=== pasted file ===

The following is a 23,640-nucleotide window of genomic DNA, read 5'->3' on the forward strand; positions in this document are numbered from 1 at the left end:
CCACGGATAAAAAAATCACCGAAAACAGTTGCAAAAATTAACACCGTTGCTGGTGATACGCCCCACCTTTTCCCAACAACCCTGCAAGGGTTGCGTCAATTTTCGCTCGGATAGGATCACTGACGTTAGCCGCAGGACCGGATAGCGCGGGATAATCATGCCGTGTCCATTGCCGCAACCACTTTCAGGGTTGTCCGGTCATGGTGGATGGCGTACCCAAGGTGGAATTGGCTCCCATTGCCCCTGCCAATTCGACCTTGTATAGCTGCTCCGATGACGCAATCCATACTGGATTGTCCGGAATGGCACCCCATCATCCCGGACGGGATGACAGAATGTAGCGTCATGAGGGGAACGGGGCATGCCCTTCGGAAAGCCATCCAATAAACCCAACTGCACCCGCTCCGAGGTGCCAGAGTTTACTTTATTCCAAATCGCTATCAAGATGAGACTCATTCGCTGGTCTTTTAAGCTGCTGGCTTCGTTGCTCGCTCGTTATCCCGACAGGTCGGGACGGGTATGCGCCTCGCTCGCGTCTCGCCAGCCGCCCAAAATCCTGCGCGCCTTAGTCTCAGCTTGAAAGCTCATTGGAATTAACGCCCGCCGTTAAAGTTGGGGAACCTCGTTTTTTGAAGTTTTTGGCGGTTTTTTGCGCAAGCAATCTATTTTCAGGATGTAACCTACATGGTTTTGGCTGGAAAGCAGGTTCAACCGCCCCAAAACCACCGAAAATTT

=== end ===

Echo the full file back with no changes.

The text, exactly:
The following is a 23,640-nucleotide window of genomic DNA, read 5'->3' on the forward strand; positions in this document are numbered from 1 at the left end:
CCACGGATAAAAAAATCACCGAAAACAGTTGCAAAAATTAACACCGTTGCTGGTGATACGCCCCACCTTTTCCCAACAACCCTGCAAGGGTTGCGTCAATTTTCGCTCGGATAGGATCACTGACGTTAGCCGCAGGACCGGATAGCGCGGGATAATCATGCCGTGTCCATTGCCGCAACCACTTTCAGGGTTGTCCGGTCATGGTGGATGGCGTACCCAAGGTGGAATTGGCTCCCATTGCCCCTGCCAATTCGACCTTGTATAGCTGCTCCGATGACGCAATCCATACTGGATTGTCCGGAATGGCACCCCATCATCCCGGACGGGATGACAGAATGTAGCGTCATGAGGGGAACGGGGCATGCCCTTCGGAAAGCCATCCAATAAACCCAACTGCACCCGCTCCGAGGTGCCAGAGTTTACTTTATTCCAAATCGCTATCAAGATGAGACTCATTCGCTGGTCTTTTAAGCTGCTGGCTTCGTTGCTCGCTCGTTATCCCGACAGGTCGGGACGGGTATGCGCCTCGCTCGCGTCTCGCCAGCCGCCCAAAATCCTGCGCGCCTTAGTCTCAGCTTGAAAGCTCATTGGAATTAACGCCCGCCGTTAAAGTTGGGGAACCTCGTTTTTTGAAGTTTTTGGCGGTTTTTTGCGCAAGCAATCTATTTTCAGGATGTAACCTACATGGTTTTGGCTGGAAAGCAGGTTCAACCGCCCCAAAACCACCGAAAATTT